Publication details [#21674]

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Chapter in book
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As has often been remarked, translation for much of its long history has existed as a practice without a theory, in the sense of any agreed, prescriptive body of rules governing that practice. Paul Ricoeur wrote in 1998 that “la pratique de la traduction reste une operation risquée toujours en quête de sa théorie” (“the practice of translation remains a risky operation which is still in search of its theory”: Ricoeur 2004: 26). But then, much the same may be said of the practice of writing itself. Theories of literature are a relatively new phenomenon, and theories governing other forms of writing – not classed as “literature” but no less vital to human communication – have been more conspicuous b their absence. Just as writers have written, so translators have translated successfully without feeling a need for guidance of theorists. However, European literary culture can give proof of a substantial body of thought about translation reaching far back into pre-Christinan times, and the reflections recorded on the subject may well be termed “theoretical”. This chapter provides a necessarily brief historical survey, and an overview of more recent work.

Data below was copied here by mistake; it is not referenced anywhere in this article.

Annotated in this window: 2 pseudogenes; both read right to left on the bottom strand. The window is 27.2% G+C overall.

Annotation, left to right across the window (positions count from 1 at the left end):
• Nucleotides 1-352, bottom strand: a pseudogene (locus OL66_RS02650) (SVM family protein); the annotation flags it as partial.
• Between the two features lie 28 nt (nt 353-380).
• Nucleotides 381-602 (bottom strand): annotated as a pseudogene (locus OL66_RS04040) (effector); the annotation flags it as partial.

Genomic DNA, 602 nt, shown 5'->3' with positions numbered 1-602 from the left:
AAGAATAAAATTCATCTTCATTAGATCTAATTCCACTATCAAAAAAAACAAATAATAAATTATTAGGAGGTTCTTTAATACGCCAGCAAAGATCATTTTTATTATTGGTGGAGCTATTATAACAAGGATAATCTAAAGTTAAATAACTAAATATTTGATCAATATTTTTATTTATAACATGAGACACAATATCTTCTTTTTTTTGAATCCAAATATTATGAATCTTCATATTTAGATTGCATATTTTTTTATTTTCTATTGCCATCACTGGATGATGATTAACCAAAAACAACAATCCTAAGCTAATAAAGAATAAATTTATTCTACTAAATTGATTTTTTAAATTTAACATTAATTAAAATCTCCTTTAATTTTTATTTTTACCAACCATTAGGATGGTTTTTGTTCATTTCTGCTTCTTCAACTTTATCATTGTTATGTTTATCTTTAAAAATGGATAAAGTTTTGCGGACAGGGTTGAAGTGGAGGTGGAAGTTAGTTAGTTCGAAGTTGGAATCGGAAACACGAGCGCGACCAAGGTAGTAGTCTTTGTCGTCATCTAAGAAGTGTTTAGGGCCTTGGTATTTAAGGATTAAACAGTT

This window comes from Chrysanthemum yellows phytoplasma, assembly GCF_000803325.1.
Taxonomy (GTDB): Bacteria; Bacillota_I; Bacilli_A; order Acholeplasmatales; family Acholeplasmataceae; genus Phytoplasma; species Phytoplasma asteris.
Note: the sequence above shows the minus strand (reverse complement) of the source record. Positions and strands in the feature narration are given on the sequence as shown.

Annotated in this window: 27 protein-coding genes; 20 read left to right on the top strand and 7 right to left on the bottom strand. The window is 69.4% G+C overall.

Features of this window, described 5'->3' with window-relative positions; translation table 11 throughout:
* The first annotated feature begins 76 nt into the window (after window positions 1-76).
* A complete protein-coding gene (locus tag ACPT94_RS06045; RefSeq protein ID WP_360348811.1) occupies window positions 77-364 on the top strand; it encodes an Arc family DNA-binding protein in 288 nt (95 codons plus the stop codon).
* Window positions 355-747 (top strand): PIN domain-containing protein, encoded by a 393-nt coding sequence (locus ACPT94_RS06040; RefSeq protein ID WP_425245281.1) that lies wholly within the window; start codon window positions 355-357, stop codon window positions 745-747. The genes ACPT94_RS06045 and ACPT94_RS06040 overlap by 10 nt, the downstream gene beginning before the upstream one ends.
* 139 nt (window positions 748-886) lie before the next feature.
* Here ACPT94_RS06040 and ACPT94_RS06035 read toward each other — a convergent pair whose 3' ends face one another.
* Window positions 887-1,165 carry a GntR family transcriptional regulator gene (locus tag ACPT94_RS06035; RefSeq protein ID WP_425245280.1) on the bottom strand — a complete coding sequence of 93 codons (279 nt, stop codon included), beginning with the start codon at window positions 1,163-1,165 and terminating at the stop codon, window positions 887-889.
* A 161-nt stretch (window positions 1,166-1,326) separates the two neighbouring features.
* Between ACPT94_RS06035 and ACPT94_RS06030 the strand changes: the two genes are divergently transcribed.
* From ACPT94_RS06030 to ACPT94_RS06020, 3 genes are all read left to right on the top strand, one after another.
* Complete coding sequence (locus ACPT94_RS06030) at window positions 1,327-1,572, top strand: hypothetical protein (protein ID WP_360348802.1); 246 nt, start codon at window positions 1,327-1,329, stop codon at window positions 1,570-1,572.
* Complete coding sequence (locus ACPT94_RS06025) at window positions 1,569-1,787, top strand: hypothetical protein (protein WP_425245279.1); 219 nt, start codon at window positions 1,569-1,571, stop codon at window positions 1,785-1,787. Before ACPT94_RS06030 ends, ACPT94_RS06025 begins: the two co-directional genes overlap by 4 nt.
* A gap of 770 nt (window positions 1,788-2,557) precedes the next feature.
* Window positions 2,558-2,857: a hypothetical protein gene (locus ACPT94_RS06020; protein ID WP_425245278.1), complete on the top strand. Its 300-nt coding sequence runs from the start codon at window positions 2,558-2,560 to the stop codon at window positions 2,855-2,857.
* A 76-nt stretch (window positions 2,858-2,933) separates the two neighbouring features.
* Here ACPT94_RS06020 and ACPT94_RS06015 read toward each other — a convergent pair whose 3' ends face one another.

Source : Based on abstract in book